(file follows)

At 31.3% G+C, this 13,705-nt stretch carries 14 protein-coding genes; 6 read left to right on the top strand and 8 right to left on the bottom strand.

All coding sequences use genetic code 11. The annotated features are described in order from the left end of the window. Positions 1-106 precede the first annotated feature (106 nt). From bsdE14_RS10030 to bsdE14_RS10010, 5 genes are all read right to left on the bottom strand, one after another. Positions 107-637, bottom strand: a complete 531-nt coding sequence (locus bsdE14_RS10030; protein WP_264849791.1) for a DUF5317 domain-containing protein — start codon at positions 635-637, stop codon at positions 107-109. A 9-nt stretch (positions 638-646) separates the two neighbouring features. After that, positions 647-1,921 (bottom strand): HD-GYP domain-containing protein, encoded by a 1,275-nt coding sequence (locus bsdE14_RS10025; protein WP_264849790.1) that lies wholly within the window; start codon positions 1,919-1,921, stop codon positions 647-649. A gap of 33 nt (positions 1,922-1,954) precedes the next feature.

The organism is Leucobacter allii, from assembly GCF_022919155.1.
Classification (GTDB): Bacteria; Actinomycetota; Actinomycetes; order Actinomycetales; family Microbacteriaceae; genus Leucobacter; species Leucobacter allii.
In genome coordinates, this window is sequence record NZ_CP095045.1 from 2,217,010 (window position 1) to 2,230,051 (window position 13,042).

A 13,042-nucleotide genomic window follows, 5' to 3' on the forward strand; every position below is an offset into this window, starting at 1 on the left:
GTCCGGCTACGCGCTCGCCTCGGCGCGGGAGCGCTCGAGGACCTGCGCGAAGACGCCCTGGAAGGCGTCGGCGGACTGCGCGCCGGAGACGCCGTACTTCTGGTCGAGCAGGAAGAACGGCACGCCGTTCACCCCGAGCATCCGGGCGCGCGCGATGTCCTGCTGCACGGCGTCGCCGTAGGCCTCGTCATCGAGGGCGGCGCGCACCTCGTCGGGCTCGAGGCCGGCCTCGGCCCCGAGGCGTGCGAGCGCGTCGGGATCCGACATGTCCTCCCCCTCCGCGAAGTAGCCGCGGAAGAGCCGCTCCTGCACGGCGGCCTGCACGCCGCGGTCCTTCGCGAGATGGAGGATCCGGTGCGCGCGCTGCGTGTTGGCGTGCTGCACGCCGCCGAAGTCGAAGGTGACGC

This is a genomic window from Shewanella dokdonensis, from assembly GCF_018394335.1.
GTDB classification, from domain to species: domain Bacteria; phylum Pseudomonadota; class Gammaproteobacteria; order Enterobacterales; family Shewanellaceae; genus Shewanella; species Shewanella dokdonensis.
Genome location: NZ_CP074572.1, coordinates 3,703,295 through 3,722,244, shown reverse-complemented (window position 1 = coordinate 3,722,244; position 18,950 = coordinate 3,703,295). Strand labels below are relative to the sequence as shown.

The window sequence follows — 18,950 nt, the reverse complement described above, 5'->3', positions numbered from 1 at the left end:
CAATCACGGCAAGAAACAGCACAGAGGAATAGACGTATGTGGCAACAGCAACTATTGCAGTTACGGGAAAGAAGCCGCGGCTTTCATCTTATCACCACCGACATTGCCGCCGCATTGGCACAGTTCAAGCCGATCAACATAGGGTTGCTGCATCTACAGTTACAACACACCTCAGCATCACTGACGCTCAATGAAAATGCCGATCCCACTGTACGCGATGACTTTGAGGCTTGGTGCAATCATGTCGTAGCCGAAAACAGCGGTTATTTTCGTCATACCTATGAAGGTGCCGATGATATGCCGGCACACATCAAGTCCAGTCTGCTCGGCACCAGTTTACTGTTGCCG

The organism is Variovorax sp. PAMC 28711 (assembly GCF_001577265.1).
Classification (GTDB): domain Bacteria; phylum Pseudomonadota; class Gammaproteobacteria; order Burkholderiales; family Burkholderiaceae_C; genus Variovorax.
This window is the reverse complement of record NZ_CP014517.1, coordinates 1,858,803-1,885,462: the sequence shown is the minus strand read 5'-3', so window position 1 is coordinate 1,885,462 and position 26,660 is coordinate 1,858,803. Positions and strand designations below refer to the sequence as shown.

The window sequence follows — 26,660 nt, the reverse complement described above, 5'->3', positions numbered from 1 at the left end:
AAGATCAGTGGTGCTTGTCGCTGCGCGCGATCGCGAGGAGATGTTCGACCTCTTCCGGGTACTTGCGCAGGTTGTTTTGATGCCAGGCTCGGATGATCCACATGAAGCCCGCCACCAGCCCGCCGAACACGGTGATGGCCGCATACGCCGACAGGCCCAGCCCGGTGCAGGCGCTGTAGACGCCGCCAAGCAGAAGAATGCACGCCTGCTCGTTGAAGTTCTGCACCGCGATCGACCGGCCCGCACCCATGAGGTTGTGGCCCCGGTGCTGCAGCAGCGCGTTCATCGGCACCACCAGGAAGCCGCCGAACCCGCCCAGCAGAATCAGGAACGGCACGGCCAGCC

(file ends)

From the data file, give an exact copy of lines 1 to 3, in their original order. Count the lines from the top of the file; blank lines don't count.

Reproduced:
At 31.3% G+C, this 13,705-nt stretch carries 14 protein-coding genes; 6 read left to right on the top strand and 8 right to left on the bottom strand.

All coding sequences use genetic code 11. The annotated features are described in order from the left end of the window. Positions 1-106 precede the first annotated feature (106 nt). From bsdE14_RS10030 to bsdE14_RS10010, 5 genes are all read right to left on the bottom strand, one after another. Positions 107-637, bottom strand: a complete 531-nt coding sequence (locus bsdE14_RS10030; protein WP_264849791.1) for a DUF5317 domain-containing protein — start codon at positions 635-637, stop codon at positions 107-109. A 9-nt stretch (positions 638-646) separates the two neighbouring features. After that, positions 647-1,921 (bottom strand): HD-GYP domain-containing protein, encoded by a 1,275-nt coding sequence (locus bsdE14_RS10025; protein WP_264849790.1) that lies wholly within the window; start codon positions 1,919-1,921, stop codon positions 647-649. A gap of 33 nt (positions 1,922-1,954) precedes the next feature.

The organism is Leucobacter allii, from assembly GCF_022919155.1.